Once upon a time in a universe far, far away, HipHopDX used to host blogs. Through Meka, Brillyance, Aliya Ewing and others, readers got unfiltered opinions on the most current topics in and beyond Hip Hop. After a few years, a couple redesigns and the collective vision of three different Editors-In-Chief, blogs are back. Sort of. Since our blog section went the way of two-way pagers and physical mixtapes, Twitter, Instagram and Ustream have further accelerated the pace of current events in Hip Hop. Rappers beef with each other 140 characters at a time, entire mixtapes (and their associated artwork) can be released via Instagram, and sometimes these events require a rapid reaction.

As such, we’re reserving this space for a weekly reaction to Hip Hop’s current events. Or whatever else we deem worthy. And the “we” in question is myself, Andre Grant and Ural Garrett. Collectively we serve as HipHopDX’s Features Staff. Aside from tackling stray topics, we may invite artists and other personalities in Hip Hop to join the conversation. Without further delay, here’s this week’s “Stray Shots.”

Can Cash Money Continue Its Reign Without Lil Wayne?

Ural: Before Mr. Dwayne Michael Carter made the decision to forgo Jay Z’s invitation of making Def Jam his home over ten years ago, Cash Money was nearly at a cross roads. Their biggest artist at the time, Juvenile, left the New Orleans-based label following a fall-out regarding finances. Musical backbone and in-house producer Mannie Fresh literally parted with Cash Money over the same issues. B.G. even accused label owners Bryan “Birdman” Williams and Ronald “Slim” Williams of keeping him addicted to heroin for similar monetary reasons. The remaining Hot Boy Turk was on his way to jail after a slew of charges were brought up against him. Essentially, Lil Wayne was all Cash Money really had.

Then the beginning of Wayne’s dominance began through two preliminary releases, Tha Carter II and The Dedication in 2005. Both represented very important aspects of what birthed the Weezy everyone understands today. The first album without Fresh, Tha Carter II displayed Wayne’s ability to buck Southern Hip Hop trends the “bling bling” creator pretty much propagated and set the stage for The Dedication a week later. The DJ Drama hosted mixtape truly set in motion the emergence of Mixtape Weezy. What happened next was all history from there. Later, Wayne’s appearance the following year was through the career making The Dedication 2.

However, mixtapes don’t pay the bills. Between 2006 and Tha Carter III’s 2008 release, the label itself was relatively dead output wise. Outside of collaborative effort with Birdman Like Father, Like Son, the only album released in 2006 was Teena Marie’s second album with the label Sapphire. After that, Birdman released the forgettable 5 Stunna, a few best of compilations and The Leak EP to wet appetites of those craving an actual Wayne album. Of course when Tha Carter III eventually dropped, Cash Money’s accounting books had some gratefully needed buffering. Like any superstar rapper, creating his own imprint is always the next step and Young Money worked well for obvious reasons. Though questions of how exactly YMCMB’s actual deal with Cash Money contractually works is generally up in the air, albums released solely on the parent label haven’t exactly set the world on fire. For the past several years, Baby and Slim have had made some questionable signings from Paris Hilton to Limp Bizkit to ill results. Even albums Kevin Rudolf and Jay Sean among others have been duds. With that in mind, is it safe to say that the success of Drake, Nicki and to an extent Tyga has been funding Cash Money itself through Young Money?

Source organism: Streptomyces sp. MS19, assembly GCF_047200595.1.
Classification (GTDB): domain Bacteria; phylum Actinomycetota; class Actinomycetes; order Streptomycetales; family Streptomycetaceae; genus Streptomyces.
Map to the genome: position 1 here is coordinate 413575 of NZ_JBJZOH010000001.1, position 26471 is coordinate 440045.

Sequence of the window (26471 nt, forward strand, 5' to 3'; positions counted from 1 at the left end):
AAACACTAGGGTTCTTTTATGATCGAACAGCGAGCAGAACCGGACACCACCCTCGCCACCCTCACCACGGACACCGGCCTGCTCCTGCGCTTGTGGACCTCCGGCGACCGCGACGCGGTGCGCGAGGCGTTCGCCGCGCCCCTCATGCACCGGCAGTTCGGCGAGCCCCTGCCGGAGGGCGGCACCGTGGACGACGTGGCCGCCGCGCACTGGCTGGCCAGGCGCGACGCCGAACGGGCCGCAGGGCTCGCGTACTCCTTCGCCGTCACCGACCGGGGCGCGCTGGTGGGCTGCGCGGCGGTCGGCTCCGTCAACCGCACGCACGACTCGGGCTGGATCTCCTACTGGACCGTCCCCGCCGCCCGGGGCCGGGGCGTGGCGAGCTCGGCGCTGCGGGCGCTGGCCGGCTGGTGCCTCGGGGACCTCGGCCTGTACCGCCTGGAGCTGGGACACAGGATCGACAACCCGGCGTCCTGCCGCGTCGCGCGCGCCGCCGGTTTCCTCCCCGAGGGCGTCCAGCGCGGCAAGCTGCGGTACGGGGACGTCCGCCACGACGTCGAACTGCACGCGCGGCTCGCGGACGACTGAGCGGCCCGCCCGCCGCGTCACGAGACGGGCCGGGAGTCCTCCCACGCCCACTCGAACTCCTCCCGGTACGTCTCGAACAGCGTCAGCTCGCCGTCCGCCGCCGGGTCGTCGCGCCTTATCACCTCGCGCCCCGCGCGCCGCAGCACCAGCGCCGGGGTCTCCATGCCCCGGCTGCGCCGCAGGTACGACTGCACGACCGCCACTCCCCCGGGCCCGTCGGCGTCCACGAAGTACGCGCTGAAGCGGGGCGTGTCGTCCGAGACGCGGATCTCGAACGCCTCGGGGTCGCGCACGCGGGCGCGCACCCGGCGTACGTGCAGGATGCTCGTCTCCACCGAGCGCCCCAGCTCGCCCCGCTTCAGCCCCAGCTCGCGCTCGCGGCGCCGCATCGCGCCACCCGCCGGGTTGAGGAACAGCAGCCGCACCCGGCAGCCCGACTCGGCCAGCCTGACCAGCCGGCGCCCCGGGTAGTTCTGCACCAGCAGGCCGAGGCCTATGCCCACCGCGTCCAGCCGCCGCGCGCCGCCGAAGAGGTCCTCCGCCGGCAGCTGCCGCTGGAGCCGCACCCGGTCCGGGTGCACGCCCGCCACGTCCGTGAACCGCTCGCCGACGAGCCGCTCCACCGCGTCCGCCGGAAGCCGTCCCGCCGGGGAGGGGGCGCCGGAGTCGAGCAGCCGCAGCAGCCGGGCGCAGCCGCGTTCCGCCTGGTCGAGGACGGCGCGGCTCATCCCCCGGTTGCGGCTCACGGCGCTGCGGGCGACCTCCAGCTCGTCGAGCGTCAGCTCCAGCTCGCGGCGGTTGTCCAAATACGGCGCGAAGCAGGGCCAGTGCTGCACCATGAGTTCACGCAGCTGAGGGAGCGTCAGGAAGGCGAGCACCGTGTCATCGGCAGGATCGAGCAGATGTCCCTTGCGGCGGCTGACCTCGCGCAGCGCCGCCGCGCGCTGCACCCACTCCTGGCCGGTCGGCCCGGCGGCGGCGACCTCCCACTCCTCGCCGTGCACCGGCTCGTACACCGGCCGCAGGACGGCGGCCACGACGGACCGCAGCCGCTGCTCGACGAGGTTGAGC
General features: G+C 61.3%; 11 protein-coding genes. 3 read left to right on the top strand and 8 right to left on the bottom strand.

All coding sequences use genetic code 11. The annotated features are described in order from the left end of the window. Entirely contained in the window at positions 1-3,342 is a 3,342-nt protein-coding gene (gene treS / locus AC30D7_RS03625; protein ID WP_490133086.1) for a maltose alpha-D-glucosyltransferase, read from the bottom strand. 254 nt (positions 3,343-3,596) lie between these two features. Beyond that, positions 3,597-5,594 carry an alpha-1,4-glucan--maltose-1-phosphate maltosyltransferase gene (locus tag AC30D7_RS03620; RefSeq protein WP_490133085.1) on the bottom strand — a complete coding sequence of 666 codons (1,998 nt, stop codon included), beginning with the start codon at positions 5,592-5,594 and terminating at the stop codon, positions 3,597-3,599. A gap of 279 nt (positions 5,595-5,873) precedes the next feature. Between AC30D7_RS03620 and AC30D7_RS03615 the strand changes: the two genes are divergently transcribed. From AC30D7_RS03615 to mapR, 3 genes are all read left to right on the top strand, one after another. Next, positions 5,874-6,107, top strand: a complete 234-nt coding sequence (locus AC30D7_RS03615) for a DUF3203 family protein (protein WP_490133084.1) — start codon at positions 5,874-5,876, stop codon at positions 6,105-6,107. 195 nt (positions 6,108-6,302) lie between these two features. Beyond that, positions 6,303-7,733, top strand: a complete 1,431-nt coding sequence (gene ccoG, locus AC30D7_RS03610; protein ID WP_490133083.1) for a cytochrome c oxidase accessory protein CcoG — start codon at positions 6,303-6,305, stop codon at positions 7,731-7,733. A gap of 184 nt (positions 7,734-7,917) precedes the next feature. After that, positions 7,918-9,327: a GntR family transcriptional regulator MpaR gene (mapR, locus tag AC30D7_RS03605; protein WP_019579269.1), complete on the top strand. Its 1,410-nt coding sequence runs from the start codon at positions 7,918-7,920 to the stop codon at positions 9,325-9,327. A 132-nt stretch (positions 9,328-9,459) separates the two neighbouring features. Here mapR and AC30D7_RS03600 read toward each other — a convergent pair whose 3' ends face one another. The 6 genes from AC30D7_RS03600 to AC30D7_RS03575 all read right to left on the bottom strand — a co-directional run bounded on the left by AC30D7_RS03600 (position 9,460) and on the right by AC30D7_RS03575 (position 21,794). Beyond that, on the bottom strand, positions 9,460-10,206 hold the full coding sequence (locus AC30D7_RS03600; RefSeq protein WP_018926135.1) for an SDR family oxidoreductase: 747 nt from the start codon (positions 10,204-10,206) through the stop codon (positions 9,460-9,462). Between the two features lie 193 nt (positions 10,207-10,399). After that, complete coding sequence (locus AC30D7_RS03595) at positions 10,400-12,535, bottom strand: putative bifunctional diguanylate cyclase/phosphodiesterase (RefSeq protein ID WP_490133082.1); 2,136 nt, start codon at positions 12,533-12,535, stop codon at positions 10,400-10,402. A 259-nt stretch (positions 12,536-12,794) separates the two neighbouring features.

Asking Weezy F Baby himself, there’s a 100 percent chance that answer would be “HYFR.” From the looks of things, that wasn’t much of an issue until the controversial delays of Tha Carter V. This is where the dilemma Cash Money has comes in. Do they release something that ultimately may sell poorly considering Wayne’s last four singles haven’t done too well or do they just make the man who’s kept them alive for nearly a decade happy? That risk-reward aspect is quite fascinating when put into context. Doesn’t help that Baby’s alleged current financial woes means more strategic planning. If Wayne leaves, this puts Cash Money in the same position they were between 2004 – 2005. This time, their current roster doesn’t look strong enough to even place them in another potential successful run, let alone someone who can create a vanity label near Young Money levels. Hell, there aren’t even in-house producers that could possibly provide strings of hit singles worth a grain of salt. Wayne’s absence from Cash Money means the chickens are most definitely coming home to roost for a label over twenty years old.